“Learned helplessness” is a term used by psychologists to describe a behavior where a human or animal feels such overwhelming hopelessness and powerlessness that it ceases attempts to resist the situations that cause it pain or discomfort.
An example is found in factory hog farms, where breeding sows confined in metal cages — so narrow that they cannot turn around — will initially bite the metal bars and thrash around, trying to escape. Finally, the animal gives up and enters a state of hopelessness and despair.
Republicans in Washington are attempting to use such psychological techniques on their constituents. Many concerned Kentuckians have simply given up trying to contact Sen. Mitch McConnell’s Washington D.C. office, because his office will not answer their phone calls.
A recorded message at (202) 224-2541 claims that they are experiencing “a high call volume” and then hangs up, without even providing an opportunity to leave a message.
While a high volume of calls might be understandable during the chaotic early days of President Donald Trump, the Senate majority leader could quickly fix the problem, if he wanted to, by installing more phone lines and hiring more interns.
Instead, McConnell apparently hopes to instill learned helplessness in his constituents.
McConnell’s Chief of Staff Robert Steurer falsely blames “liberal activists” for his own office’s telephone incompetence, but this problem has actually existed for many years, as any frequent caller to his D.C. office can attest.
Years ago, after many auto-hang-ups, I finally reached one of McConnell’s staffers who told me that they had only two people to answer phone calls. Two people — for over 4 million constituents. That’s worse service than even the sleaziest cable company.
McConnell’s recent comments are absurd. Referring to hearings for Trump’s cabinet nominees, he said, “it seems this gridlock and opposition has far less to do with the nominees actually before us than [with] the man who nominated him … enough is enough.”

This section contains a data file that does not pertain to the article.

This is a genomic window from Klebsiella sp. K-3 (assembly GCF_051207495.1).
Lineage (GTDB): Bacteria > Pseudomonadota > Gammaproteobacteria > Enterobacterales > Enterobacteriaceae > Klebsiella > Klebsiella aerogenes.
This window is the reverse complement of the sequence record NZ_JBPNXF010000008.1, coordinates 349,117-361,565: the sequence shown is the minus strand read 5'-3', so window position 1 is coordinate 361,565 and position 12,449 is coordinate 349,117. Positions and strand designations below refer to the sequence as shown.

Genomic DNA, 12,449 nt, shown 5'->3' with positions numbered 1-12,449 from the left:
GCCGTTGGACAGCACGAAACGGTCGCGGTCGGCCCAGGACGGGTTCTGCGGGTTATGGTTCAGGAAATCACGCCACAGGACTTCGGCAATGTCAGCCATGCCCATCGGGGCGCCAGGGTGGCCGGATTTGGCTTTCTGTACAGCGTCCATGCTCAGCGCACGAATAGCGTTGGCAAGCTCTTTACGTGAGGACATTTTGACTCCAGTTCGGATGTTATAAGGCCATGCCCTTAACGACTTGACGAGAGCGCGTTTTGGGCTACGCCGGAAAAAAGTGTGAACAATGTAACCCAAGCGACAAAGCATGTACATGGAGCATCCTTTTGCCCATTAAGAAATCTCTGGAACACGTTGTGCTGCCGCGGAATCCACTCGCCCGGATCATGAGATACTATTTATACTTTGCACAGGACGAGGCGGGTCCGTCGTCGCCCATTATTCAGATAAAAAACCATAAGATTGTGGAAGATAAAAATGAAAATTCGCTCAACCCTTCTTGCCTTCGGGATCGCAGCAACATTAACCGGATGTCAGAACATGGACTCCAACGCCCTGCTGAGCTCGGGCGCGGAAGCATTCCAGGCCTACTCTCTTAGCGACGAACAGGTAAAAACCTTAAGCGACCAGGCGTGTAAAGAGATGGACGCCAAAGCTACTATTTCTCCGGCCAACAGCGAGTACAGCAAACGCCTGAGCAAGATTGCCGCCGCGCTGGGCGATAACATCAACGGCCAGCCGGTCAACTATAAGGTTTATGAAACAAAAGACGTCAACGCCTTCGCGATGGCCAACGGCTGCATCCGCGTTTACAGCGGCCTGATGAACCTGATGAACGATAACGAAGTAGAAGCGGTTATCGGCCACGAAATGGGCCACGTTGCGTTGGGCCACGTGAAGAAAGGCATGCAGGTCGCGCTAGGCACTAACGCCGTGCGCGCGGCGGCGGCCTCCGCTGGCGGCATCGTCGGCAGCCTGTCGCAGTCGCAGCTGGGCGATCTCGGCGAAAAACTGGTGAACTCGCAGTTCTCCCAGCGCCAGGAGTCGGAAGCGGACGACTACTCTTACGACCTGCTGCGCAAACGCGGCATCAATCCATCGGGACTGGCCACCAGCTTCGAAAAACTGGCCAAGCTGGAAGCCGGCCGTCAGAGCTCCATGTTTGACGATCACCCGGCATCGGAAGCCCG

This from the undisputed king of partisan Washington gridlock — the same senator who refused to consider President Barack Obama’s Supreme Court nominee Merrick Garland for 10 full months, and who once vowed that his highest priority was to make Obama a one-term president.
Apparently McConnell thinks that all Kentuckians are so stupid that they do not remember his obstructionism during Obama’s eight years in office.
I believe McConnell has a deep contempt for average working people. He wants to take health care away from poor and sick people, he claimed that Americans spend more on yogurt than on political campaigns and he supported the invasion of Iraq, a country that never attacked us or harmed us in any way.
How does he get away with all this?
We are simply too polite and too complacent, and we are not holding him accountable.
Now is the time to break out of our metal cages. I have invited McConnell to hold a town hall in Lexington with people who would lose their health care when Obamacare is repealed “root and branch,” as he vowed.
There is absolutely no chance that he will ever appear in such a public forum. He is terrified of hecklers. He only speaks in public to business groups, GOP audiences and wealthy donors.
But McConnell does have a house in Louisville’s Highlands neighborhood. If he continues to hang up on us, then we should use our right of freedom of assembly at his home — as New Yorkers are currently doing at Minority Leader Sen. Chuck Schumer’s home.
Dave Cooper of Lexington is a longtime community activist.